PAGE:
Embassy of Canada in Kiev
|Embassy of Canada to Ukraine|
|Address||13A Kostelna Street|
Canada was the first western nation to recognize Ukraine's independence on December 2, 1991. The existence of a large Ukrainian-Canadian community has led to continued close relations between the two nations. The Embassy of Canada to Ukraine was established on May 3, 1992. The Consulate of Canada in Lviv provides services to western Ukraine.
The Canadian embassy in Kyiv provides essential services to both Canadians and Ukrainians. Canadian citizens can contact the Canadian embassy if they are in need of medical assistance, notarial services, legal services, passport services or citizenship applications, registration of Canadians residing in Ukraine, information about local regulations, emergency services, financial assistance, money transfers, marriage, divorce and death certificates, assistance for arrested or detained Canadians, information on the whereabouts and well-being of Canadians in Ukraine, and information about child abduction and custody.
Demonstrations in 2014
The Canadian embassy in Kyiv was attacked amid violent protests in the country, when a group armed with sticks attacked the embassy. The embassy had been sheltering hundreds of protesters. The unidentified persons that were part of the group started crushing property. They also tried to inflict bodily harm on embassy staff.
These demonstrations disrupted transportation and blocked major intersections, including those in close proximity to the Embassy of Canada in Kyiv. There were multiple incidents of violence associated with these protests, which resulted in injuries and fatalities, including in areas adjacent to popular tourist sites and commercial centers.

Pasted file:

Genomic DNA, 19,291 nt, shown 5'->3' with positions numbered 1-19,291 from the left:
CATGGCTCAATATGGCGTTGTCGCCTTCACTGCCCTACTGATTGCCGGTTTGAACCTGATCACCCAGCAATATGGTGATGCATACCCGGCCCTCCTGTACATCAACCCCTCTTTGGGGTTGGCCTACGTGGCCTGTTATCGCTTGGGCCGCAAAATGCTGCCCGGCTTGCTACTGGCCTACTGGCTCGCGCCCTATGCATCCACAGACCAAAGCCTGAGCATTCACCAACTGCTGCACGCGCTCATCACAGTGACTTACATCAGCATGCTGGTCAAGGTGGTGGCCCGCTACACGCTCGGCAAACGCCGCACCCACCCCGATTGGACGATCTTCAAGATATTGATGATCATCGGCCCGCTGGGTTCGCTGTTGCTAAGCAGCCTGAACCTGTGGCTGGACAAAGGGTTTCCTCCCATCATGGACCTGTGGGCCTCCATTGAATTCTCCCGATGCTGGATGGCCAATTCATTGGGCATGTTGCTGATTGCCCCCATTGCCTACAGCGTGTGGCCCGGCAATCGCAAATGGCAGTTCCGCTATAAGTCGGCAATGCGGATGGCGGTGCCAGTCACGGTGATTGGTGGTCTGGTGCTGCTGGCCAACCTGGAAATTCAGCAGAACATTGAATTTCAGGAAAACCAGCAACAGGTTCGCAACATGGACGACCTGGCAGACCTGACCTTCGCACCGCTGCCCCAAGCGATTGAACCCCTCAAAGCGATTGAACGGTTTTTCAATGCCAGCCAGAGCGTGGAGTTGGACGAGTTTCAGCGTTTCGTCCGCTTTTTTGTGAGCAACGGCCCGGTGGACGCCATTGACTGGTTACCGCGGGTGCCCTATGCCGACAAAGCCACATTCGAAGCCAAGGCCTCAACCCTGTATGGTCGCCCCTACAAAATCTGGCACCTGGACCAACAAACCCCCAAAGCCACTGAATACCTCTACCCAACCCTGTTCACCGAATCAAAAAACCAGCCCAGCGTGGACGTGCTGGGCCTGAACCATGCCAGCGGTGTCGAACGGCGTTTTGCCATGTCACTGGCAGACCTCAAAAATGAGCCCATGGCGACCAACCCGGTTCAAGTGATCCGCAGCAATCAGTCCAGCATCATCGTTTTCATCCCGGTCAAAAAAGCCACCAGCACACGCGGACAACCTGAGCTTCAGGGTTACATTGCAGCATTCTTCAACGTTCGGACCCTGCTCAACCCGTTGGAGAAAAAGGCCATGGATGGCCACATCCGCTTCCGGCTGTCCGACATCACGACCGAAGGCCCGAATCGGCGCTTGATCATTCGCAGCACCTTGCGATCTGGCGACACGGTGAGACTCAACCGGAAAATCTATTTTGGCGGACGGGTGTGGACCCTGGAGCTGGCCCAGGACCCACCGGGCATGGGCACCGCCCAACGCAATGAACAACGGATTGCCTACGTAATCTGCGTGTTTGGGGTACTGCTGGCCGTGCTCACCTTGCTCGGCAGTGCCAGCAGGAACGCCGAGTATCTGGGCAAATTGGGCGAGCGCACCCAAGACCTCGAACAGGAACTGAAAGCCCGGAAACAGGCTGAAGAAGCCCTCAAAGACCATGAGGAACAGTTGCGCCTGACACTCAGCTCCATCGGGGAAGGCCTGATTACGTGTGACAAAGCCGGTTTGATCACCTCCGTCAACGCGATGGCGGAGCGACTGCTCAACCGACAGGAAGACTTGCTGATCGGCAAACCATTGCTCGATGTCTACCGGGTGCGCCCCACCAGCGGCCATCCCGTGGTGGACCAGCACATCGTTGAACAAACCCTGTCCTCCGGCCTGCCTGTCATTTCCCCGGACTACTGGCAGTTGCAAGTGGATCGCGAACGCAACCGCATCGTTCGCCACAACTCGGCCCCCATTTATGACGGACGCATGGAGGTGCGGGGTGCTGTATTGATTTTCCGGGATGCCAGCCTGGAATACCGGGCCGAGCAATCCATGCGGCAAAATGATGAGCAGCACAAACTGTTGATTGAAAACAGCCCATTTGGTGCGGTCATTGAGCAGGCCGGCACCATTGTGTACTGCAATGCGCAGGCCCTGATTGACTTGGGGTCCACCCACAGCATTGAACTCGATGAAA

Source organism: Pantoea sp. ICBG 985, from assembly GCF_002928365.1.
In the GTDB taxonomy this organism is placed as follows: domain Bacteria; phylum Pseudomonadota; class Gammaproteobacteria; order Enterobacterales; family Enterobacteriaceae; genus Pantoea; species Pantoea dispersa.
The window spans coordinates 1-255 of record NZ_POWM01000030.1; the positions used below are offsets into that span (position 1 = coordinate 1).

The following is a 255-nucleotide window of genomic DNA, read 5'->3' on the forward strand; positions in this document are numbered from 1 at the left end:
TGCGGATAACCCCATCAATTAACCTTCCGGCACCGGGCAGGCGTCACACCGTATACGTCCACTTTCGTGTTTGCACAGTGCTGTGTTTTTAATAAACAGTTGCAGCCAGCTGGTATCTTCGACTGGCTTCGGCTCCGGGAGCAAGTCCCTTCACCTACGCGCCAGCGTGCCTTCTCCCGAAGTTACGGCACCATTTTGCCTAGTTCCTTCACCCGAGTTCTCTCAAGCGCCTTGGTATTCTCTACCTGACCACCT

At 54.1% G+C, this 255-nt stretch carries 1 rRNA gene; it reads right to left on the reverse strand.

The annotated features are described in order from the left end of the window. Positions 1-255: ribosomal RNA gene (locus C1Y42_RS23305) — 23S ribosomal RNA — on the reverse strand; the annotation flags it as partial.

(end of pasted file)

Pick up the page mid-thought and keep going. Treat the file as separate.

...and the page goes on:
The events in Kyiv shook the city, rattled by months of unrest. A decision to close the embassy came after authorities stormed a camp of activists, triggering fiery clashes that killed at least 26 people.
The Embassy of Canada in Kyiv closed for security reasons, according to a recorded message on the embassy’s phone lines. The message said that embassy staff continued to provide consular services, and asked Canadians in the country to contact the department if in need of help.
The Canadian government decided to partially evacuate the Canadian embassy in Kyiv. A diplomat from the Canadian Ministry of Foreign Affairs said that all embassy staffers whose presence was not necessitated by the developments, as well as members of their families, had been asked to leave Kyiv for a while.
The embassy also moved from Yaroslaviv Val to Kostelna Street
- Nestor Gayowsky — Consul General (1990 - January 1992)
- Nestor Gayowsky — Chargé d'Affairs (January - September 1992)
- François A. Mathys — Ambassador (September 1992 - August 1995)
- Christopher Westdal — Ambassador (January 1996 - August 1998)
- Derek Fraser — Ambassador (September 1998 - August 2001)
- Andrew Robinson — Ambassador (August 2001 - August 2005)
- Abaina M. Dann — Ambassador (September 2005 - August 2008)
- G. Daniel Caron — Ambassador (August 2008 - October 2011)
- Troy Lulashnyk — Ambassador (November 2011 - 2014)
- Roman Waschuk — Ambassador (2014 - present)
- Canada - Ukraine Relations
- EMBASSY OF CANADA IN KIEV WAS ATTACKED
- Canadian Embassy in Kiev, Ukraine Attacked Amid Protests
- Canada closes embassy in Ukraine
- Canada Embassy in Kiev Shut Down
- Canada closes embassy in Kiev as Ukrainian violence escalates
- Canada partially evacuates its embassy in Kiev
- Canada's Ambassadors since Ukraine's Independence
- Ambassador's Message
- Embassy of Canada to Ukraine
- Ukrainian protesters seek refuge in Canadian Embassy amid crackdown
- Ukraine protesters seek safety at Canadian embassy, building not attacked: Foreign Affairs
- In Kiev the Embassy of Canada
- Embassy of Canada in Ukraine
- Embassy of Canada in Kiev, Ukraine
- Embassies and Consulates
- Canadian Representatives in Ukraine - Kyiv
- Canadian Embassy in Ukraine